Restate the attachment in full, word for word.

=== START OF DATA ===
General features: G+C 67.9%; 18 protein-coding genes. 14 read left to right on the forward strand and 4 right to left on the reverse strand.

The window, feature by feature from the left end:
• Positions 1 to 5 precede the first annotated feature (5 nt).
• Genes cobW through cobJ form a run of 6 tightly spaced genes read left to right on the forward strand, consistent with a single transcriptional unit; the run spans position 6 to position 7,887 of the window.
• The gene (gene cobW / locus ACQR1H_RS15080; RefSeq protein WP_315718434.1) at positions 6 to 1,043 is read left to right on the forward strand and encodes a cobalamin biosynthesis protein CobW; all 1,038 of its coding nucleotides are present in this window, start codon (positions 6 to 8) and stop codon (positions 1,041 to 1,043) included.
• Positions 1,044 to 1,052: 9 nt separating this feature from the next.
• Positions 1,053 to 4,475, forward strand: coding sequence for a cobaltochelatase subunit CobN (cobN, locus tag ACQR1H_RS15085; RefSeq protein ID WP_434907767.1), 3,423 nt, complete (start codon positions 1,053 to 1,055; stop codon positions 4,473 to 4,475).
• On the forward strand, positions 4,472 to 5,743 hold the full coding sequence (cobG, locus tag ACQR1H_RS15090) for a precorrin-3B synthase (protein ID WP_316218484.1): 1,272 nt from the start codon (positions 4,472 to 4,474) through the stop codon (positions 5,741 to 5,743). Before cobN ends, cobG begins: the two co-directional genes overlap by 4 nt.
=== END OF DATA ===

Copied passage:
General features: G+C 67.9%; 18 protein-coding genes. 14 read left to right on the forward strand and 4 right to left on the reverse strand.

The window, feature by feature from the left end:
• Positions 1 to 5 precede the first annotated feature (5 nt).
• Genes cobW through cobJ form a run of 6 tightly spaced genes read left to right on the forward strand, consistent with a single transcriptional unit; the run spans position 6 to position 7,887 of the window.
• The gene (gene cobW / locus ACQR1H_RS15080; RefSeq protein WP_315718434.1) at positions 6 to 1,043 is read left to right on the forward strand and encodes a cobalamin biosynthesis protein CobW; all 1,038 of its coding nucleotides are present in this window, start codon (positions 6 to 8) and stop codon (positions 1,041 to 1,043) included.
• Positions 1,044 to 1,052: 9 nt separating this feature from the next.
• Positions 1,053 to 4,475, forward strand: coding sequence for a cobaltochelatase subunit CobN (cobN, locus tag ACQR1H_RS15085; RefSeq protein ID WP_434907767.1), 3,423 nt, complete (start codon positions 1,053 to 1,055; stop codon positions 4,473 to 4,475).
• On the forward strand, positions 4,472 to 5,743 hold the full coding sequence (cobG, locus tag ACQR1H_RS15090) for a precorrin-3B synthase (protein ID WP_316218484.1): 1,272 nt from the start codon (positions 4,472 to 4,474) through the stop codon (positions 5,741 to 5,743). Before cobN ends, cobG begins: the two co-directional genes overlap by 4 nt.